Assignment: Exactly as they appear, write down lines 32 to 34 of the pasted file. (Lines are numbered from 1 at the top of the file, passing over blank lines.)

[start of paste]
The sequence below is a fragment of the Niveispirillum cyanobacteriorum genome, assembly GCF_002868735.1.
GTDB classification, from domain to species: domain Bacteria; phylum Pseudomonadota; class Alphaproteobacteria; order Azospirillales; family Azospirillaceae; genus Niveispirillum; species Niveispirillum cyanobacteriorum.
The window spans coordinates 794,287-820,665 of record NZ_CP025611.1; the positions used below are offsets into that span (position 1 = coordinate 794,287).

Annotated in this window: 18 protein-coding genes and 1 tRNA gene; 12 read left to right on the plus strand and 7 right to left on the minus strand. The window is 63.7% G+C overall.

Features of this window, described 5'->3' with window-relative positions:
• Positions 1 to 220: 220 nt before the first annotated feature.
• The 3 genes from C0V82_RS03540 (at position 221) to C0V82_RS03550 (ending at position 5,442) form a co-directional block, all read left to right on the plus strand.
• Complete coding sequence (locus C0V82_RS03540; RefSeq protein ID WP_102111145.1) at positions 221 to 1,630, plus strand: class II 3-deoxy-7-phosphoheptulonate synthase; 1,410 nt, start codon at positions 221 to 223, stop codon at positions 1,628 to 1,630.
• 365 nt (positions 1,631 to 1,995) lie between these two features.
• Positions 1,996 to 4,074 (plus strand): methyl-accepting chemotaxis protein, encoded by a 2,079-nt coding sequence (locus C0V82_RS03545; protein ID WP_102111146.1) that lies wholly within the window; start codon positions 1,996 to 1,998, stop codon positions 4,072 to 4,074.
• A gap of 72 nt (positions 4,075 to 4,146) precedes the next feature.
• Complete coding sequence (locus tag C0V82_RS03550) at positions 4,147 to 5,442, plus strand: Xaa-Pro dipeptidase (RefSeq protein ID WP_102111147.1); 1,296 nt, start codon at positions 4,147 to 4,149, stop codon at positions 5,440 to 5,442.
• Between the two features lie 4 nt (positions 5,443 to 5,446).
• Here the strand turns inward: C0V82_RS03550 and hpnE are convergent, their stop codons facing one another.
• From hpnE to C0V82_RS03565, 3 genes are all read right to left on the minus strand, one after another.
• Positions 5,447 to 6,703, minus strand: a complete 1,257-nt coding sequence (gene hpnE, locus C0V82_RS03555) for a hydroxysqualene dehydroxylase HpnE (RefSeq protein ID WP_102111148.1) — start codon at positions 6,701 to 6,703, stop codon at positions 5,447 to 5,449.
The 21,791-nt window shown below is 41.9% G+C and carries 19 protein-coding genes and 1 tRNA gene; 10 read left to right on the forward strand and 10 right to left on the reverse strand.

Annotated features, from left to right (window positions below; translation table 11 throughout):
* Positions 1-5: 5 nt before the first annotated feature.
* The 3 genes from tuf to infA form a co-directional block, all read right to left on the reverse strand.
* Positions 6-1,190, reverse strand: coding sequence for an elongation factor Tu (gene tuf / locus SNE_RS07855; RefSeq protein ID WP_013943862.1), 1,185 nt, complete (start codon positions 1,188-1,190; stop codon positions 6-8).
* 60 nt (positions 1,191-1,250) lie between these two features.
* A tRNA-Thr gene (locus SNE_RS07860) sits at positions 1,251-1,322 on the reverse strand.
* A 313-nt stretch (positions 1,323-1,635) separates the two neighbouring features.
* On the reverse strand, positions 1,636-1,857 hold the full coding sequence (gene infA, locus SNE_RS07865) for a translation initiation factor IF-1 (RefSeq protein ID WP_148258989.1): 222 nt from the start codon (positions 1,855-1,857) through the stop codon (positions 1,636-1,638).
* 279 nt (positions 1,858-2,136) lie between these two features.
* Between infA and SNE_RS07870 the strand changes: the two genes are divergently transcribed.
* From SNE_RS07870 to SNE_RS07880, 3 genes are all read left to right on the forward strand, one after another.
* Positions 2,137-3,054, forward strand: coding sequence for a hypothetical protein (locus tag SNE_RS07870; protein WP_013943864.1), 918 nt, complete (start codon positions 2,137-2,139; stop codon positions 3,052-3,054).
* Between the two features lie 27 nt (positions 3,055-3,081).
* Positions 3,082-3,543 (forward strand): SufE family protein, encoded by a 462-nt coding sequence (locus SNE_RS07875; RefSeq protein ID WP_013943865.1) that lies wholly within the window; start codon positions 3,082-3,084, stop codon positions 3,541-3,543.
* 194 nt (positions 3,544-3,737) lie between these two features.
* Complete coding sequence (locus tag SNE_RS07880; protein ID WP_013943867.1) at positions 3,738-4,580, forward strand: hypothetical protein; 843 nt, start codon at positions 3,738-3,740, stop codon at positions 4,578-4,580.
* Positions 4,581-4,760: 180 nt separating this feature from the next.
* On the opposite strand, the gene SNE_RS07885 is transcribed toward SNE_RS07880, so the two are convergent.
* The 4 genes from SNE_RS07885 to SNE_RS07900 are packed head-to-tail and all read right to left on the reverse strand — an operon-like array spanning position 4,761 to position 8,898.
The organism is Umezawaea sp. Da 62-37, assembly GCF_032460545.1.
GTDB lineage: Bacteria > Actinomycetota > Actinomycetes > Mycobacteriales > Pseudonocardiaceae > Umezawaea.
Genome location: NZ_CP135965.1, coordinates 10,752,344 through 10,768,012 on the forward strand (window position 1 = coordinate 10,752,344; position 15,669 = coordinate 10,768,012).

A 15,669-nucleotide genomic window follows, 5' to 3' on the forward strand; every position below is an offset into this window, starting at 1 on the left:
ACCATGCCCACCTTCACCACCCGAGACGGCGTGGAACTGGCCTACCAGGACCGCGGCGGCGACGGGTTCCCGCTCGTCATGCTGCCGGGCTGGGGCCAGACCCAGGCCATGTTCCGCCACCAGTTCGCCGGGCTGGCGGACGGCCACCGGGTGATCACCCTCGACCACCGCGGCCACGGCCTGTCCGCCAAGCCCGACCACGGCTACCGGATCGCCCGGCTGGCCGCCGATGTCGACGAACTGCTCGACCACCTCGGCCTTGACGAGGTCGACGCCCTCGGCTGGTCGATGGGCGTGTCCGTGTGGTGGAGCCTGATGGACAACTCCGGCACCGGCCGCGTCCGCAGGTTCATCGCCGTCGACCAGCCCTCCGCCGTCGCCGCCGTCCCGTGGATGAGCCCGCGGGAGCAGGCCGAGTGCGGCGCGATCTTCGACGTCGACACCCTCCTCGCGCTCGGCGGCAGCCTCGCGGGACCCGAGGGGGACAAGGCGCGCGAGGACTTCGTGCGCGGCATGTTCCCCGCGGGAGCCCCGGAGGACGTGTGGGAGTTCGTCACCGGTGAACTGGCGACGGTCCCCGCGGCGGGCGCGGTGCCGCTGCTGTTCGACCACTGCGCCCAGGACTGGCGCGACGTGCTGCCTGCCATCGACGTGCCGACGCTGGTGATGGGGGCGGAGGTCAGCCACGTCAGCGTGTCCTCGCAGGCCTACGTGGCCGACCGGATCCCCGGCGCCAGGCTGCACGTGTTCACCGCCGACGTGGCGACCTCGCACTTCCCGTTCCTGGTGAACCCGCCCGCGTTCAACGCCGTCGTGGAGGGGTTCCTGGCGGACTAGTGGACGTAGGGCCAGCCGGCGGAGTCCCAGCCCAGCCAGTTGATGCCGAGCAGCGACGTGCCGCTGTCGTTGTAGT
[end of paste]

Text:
* 194 nt (positions 3,544-3,737) lie between these two features.
* Complete coding sequence (locus tag SNE_RS07880; protein ID WP_013943867.1) at positions 3,738-4,580, forward strand: hypothetical protein; 843 nt, start codon at positions 3,738-3,740, stop codon at positions 4,578-4,580.
* Positions 4,581-4,760: 180 nt separating this feature from the next.